FIRST 5 Update: Water Safety in Riverside County


This year alone, four children through age 5 have drowned and 28* have had a near drowning experience.

This summer, First 5 Riverside grantees – The YMCA of Riverside County and the Riverside University Health System Public Health’s Injury Prevention Services provided swim lessons, water safety information and CPR training to help avoid senseless tragedy.  The Commission also recently approved grant funding for the Desert Healthcare Foundation‘s Ready Set Swim! Jr. program in the Coachella Valley, which will launch next month. Classes will be held at pools in Desert Hot Springs, Palm Springs, Indio, Coachella and Mecca. Workshops and presentations will be held throughout the desert region.  See and share the English or Spanish flyer.

By the end of next summer 850 children and 1,700 parents/caregivers are expected to participate in grantee programs.

Stay connected with us for more updates and details.

* As of 8/17/16

Sienna Garcia

Know and practice the ABCs of Drowning Prevention:

 A is for ACTIVE ADULT Supervision – Maintain constant eye contact when your child playing in or near water. Most children under age 5 have no fear of water and no concept of death. Water is associated with play. Being intensely focused on your supervising duties is essential to your child’s safety.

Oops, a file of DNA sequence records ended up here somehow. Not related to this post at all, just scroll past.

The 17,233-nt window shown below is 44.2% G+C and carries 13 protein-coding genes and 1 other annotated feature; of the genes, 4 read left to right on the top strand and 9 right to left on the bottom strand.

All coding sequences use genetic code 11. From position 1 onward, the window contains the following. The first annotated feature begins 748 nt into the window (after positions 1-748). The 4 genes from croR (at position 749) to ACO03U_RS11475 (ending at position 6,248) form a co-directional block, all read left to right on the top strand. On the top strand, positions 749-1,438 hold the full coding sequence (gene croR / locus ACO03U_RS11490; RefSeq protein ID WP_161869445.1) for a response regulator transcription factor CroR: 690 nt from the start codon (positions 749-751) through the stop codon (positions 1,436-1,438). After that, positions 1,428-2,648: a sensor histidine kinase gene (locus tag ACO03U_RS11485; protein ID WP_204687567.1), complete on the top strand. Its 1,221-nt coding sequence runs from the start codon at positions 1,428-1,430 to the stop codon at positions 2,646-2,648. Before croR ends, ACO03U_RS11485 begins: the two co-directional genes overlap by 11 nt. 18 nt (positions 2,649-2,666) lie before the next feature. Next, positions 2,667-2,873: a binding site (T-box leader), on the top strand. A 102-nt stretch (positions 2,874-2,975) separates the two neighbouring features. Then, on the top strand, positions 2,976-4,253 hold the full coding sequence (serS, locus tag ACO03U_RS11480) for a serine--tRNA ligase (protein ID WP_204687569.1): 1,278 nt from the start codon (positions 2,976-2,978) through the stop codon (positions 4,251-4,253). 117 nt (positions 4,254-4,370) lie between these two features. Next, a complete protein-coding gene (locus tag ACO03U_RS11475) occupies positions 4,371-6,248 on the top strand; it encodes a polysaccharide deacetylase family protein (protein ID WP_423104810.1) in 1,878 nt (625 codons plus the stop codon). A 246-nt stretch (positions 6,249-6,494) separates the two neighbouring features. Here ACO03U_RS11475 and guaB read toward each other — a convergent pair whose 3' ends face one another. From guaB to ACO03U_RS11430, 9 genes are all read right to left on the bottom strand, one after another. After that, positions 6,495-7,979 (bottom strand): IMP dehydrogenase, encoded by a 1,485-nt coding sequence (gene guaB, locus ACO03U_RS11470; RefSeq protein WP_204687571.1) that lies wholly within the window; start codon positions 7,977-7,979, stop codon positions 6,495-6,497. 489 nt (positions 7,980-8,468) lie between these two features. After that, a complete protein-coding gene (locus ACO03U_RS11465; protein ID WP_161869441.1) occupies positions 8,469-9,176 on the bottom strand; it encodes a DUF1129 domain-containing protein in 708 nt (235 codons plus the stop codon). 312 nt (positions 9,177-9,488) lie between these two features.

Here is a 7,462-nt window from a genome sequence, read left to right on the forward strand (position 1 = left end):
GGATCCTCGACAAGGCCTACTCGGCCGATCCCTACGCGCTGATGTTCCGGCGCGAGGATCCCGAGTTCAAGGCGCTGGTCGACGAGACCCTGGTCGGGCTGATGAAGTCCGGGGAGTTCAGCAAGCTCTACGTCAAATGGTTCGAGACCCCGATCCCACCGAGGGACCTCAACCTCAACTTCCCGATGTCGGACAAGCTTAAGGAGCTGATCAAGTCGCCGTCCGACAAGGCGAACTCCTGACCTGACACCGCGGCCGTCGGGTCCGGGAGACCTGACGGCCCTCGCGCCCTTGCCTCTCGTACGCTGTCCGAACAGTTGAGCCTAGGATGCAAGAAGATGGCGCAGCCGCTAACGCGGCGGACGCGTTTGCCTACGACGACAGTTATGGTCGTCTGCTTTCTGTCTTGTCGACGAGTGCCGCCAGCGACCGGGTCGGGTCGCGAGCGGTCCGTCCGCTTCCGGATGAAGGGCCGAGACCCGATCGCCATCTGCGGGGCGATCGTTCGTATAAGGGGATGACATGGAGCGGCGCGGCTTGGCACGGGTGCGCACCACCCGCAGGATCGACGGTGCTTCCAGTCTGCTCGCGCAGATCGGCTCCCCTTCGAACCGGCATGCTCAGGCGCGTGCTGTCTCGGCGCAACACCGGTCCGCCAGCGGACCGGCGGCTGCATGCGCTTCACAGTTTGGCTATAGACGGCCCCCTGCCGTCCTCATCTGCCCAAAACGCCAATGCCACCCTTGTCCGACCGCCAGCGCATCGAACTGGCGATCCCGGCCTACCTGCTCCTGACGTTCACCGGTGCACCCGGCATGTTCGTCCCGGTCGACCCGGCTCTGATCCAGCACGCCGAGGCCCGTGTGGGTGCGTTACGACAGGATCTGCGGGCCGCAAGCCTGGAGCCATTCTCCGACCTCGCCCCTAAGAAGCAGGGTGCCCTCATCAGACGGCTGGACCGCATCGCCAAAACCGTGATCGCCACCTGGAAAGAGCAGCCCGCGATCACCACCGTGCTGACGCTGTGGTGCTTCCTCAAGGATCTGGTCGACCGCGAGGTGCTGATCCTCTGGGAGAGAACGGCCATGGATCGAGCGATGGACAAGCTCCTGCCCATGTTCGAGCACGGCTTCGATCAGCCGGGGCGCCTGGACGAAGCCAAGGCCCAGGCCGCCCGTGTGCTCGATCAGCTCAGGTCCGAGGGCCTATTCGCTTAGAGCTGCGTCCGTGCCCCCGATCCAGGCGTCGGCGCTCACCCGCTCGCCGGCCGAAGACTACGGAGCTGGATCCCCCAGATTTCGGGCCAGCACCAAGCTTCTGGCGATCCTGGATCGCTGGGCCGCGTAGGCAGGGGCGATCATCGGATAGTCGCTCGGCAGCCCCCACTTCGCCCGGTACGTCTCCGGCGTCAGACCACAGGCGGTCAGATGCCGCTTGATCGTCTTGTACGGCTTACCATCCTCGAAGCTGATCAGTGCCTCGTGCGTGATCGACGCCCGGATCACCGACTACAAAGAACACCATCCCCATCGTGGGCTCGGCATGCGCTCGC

Next are BARRIERS This includes installing a fence, gates, latches, alarms, pool safety nets and covers to effectively keep children safe. Multiple barriers should be used and tested frequently to make sure they are functioning properly.

And, finally, be proactive and seek CLASSES – to learn proper rescue techniques, how to swim and water safety practices for the whole family.

First 5 Riverside is a proud member of the Riverside County Water Safety Coalition. Get more resources at

Goodbye Spring Allergies, Hello Relief

Spring is in the air…and so is the increase in pollen causing allergies. According to Loma Linda University Asthma Programallergies affect 10 percent of children! 


As the flowers are in bloom and the days get sunnier, the pollen count rises. Pollen is the main cause of spring allergies. Other sources come from dust and pet dander. Some common symptoms of spring allergies includes: repetitive sneezing, a running nose, watery eyes and itchiness in the nose, eyes, ears and throat (you get the idea, a lot of itchiness!). 


Asthma and allergies go hand-in-hand. Pollen, dust and dander can also trigger asthma. Because of that, there is an increase in likelihood of asthma attacks during the spring. But most people with allergies do not develop asthma.

seasonal specials